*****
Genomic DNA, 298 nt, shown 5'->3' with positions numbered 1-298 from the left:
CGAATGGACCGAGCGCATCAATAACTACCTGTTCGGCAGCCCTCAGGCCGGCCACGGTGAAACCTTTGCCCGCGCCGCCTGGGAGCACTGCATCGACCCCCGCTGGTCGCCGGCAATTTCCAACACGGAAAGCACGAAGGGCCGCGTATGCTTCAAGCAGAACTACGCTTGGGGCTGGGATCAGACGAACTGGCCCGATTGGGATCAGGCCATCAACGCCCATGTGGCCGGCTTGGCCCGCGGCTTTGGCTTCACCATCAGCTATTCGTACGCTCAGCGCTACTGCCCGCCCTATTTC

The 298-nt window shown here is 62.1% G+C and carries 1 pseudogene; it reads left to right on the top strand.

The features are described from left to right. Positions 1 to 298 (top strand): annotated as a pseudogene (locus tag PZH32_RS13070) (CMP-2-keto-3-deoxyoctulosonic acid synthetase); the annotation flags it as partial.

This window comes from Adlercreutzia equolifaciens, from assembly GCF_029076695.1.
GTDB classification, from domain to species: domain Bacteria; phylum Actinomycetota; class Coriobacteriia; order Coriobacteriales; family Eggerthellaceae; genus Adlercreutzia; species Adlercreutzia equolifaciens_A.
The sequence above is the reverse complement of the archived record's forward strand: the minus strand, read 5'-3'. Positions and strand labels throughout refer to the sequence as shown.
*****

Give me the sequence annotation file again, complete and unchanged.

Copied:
Genomic DNA, 298 nt, shown 5'->3' with positions numbered 1-298 from the left:
CGAATGGACCGAGCGCATCAATAACTACCTGTTCGGCAGCCCTCAGGCCGGCCACGGTGAAACCTTTGCCCGCGCCGCCTGGGAGCACTGCATCGACCCCCGCTGGTCGCCGGCAATTTCCAACACGGAAAGCACGAAGGGCCGCGTATGCTTCAAGCAGAACTACGCTTGGGGCTGGGATCAGACGAACTGGCCCGATTGGGATCAGGCCATCAACGCCCATGTGGCCGGCTTGGCCCGCGGCTTTGGCTTCACCATCAGCTATTCGTACGCTCAGCGCTACTGCCCGCCCTATTTC

The 298-nt window shown here is 62.1% G+C and carries 1 pseudogene; it reads left to right on the top strand.

The features are described from left to right. Positions 1 to 298 (top strand): annotated as a pseudogene (locus tag PZH32_RS13070) (CMP-2-keto-3-deoxyoctulosonic acid synthetase); the annotation flags it as partial.

This window comes from Adlercreutzia equolifaciens, from assembly GCF_029076695.1.
GTDB classification, from domain to species: domain Bacteria; phylum Actinomycetota; class Coriobacteriia; order Coriobacteriales; family Eggerthellaceae; genus Adlercreutzia; species Adlercreutzia equolifaciens_A.
The sequence above is the reverse complement of the archived record's forward strand: the minus strand, read 5'-3'. Positions and strand labels throughout refer to the sequence as shown.